On National Adoption Week, I Want to Celebrate Same-Sex Parented Families in the UK - Starting with My Own
As someone who has adopted, I have high hopes for the Government's new national adoption strategy, and what it means for LGBTQIA+ families
BY DAMIAN KERLIN
"It is important to remember our past, and our LGBTQIA+ brothers and sisters who fought and struggled so that we could enjoy the protection and relative ease of being a queer family today."
BY DAMIAN KERLIN
19 October 2021
In July 2021, the Government announced its new national adoption strategy. According to the policy paper, it will be backed by £48m extra funding in adoption services in order to cut delays through better training, improvements to the approval process, and funding for targeted recruitment campaigns. The strategy aims to cut waiting times and confirms that adopters should never be put off from pursuing an opportunity to adopt because of their social background, ethnicity, sexuality, or age.
Money has also been allocated to boost post-adoption help for families, to provide family support sessions, cognitive therapy, and activities aimed at helping children recover from earlier traumas and settle into their new homes.
As someone who has adopted, I have high hopes for this new strategy, but many are sceptical that £48m is not enough to reform a service that for too long has been underfunded. According to the Local Government Association, almost 80,000 children were in care in the UK last year (a ten year high), resulting in record waiting times for children to be adopted.
For the LGBTQIA+ community, adoption is one of the main ways to have children. Figures published by the Government’s Department for Education in 2020 showed that one in six adoptions in 2020 were to same-sex couples. Indeed, out of the 3,440 adoptions in England last year, 570 were to same-sex couples. This is the highest number of adoptions by same-sex couples to date, beating the previous high of 490 in 2019.
This number does not include bisexual or trans people unless they are in a same-sex relationship, nor does it take into consideration the sexual orientation and gender identity of single adopters - meaning these numbers are likely to be much higher than reported.
But we’ve come a long way from the 1970s. In her book Modern Families: Parents and Children in New Family Forms, Professor Susan Golombok recalls how lesbian parents in the 70s, 80s, and 90s, had their children taken from them after divorce proceedings when they separated from a male partner to be with a woman. Courts at that time believed it was detrimental for children to be brought up by gay parents. In one case, she talks about how the courts ruled it would be better for a child to live with his father – a convicted murderer – than with his mother, who was in a happy and loving relationship with a woman. It is important to remember our past, and our LGBTQIA+ brothers and sisters who fought and struggled so that we could enjoy the protection and relative ease of being a queer family today.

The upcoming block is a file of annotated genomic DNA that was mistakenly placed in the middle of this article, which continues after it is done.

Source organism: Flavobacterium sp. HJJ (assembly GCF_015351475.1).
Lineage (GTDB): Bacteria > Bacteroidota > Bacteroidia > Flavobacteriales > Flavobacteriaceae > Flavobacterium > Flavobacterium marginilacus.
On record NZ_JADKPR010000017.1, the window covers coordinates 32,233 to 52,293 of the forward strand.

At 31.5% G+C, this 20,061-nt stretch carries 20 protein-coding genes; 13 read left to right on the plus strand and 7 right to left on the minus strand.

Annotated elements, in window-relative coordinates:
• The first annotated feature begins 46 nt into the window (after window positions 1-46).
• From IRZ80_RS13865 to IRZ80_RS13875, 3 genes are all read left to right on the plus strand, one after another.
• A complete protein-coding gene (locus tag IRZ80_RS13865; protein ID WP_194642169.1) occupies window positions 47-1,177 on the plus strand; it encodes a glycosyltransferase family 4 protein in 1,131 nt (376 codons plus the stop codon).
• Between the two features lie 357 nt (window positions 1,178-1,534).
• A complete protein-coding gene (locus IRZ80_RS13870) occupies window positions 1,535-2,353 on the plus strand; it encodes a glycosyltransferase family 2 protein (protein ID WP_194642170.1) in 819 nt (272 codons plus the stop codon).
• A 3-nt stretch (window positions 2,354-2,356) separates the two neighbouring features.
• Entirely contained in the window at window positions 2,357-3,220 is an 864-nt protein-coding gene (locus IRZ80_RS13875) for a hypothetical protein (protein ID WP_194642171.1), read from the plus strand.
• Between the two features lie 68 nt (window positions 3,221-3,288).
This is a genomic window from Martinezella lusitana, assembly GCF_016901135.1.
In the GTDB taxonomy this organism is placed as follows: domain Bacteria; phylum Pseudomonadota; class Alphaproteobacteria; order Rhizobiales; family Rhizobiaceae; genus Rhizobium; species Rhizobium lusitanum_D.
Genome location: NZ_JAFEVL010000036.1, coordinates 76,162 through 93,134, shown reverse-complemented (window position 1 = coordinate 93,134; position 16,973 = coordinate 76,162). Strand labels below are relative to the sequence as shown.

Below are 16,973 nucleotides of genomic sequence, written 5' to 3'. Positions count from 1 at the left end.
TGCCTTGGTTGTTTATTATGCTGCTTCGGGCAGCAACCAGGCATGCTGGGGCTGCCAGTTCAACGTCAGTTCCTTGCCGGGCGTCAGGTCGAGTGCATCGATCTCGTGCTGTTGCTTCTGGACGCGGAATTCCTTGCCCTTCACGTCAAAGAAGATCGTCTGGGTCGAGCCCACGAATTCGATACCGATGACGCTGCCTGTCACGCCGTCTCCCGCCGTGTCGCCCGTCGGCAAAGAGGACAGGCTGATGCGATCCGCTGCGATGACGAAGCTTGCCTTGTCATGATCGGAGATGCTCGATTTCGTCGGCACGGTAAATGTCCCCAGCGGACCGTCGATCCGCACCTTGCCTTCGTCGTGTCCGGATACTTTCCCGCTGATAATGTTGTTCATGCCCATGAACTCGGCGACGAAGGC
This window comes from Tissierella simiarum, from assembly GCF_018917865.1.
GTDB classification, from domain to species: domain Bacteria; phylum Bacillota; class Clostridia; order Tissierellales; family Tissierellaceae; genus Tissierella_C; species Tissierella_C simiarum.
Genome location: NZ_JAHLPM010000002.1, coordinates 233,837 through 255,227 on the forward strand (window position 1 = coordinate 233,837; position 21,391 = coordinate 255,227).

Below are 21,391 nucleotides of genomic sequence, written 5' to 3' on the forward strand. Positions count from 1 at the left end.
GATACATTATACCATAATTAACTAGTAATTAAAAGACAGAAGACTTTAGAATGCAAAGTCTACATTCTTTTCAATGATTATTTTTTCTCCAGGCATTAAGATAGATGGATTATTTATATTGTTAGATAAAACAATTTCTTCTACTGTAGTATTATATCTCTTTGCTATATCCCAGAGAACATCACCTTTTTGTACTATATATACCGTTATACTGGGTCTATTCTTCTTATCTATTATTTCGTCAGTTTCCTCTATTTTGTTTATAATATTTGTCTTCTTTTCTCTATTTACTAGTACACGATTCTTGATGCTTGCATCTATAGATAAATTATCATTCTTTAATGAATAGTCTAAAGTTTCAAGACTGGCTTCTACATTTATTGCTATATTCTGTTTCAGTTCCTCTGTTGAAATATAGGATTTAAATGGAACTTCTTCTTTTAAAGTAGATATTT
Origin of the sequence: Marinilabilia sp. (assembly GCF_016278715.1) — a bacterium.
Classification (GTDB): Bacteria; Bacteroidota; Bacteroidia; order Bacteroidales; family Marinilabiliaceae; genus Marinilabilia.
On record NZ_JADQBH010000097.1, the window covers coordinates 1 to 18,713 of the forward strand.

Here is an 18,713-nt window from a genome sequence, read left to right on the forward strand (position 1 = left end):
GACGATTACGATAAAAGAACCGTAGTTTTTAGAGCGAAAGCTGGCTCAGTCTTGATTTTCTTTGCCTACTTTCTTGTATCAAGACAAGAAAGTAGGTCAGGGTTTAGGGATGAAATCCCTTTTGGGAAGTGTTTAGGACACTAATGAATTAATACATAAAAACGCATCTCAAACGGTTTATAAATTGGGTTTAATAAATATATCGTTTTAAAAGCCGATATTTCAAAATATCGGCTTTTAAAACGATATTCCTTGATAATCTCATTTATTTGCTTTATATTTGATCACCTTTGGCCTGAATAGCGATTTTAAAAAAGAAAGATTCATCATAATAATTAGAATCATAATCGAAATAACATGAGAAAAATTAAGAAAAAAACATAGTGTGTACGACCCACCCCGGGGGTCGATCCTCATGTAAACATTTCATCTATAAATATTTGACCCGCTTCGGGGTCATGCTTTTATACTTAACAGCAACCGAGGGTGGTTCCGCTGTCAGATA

Adopting comes with many challenges and doubts. There can often be a deep-rooted shame that weighs the LGBTQIA+ community down. The question “am I pushing my own gay “agenda” on my children?” can be a constant concern, but at the end of the day, I asked myself: who cares? Our fear of what other people think should not control our parenting and hold us back from allowing our children to express themselves the way that they should.
Personally, I didn’t want to enable a vicious circle of shame, so I came to my (queer) senses. It takes guts to apply to adopt children, knowing that your life is about to be closely scrutinised. My partner and I had no idea what we were doing when we first had the ‘why don’t we adopt’ conversation three years ago, but we welcomed the process. We were given the freedom to explore our options and took it at our pace. We knew we were doing the right thing, and for those that do weather the adoption journey, the level of dedication required comes from one overriding wish: to give children love and a good experience of care.
The reality is that the parent I thought I was going to be and the parent I ended up being are very different. Some might say that their children were ‘meant to be’ in their family, or ‘better off,’ but I have come to appreciate the difficult walks of our sons’ birth parents. I don’t know their pain first hand, but their loss is part of our family story.
Right now, our boys are too little to grasp the loss that predates their entry into our family, but one day soon, they’ll ask the hard questions. Our boys bring us happiness and a sense of fulfilment which we never imagined, but their stories begin with loss and I’ve learned to respect that. But love is love, and if it is what you want, maybe the time is now to take the plunge to parenthood.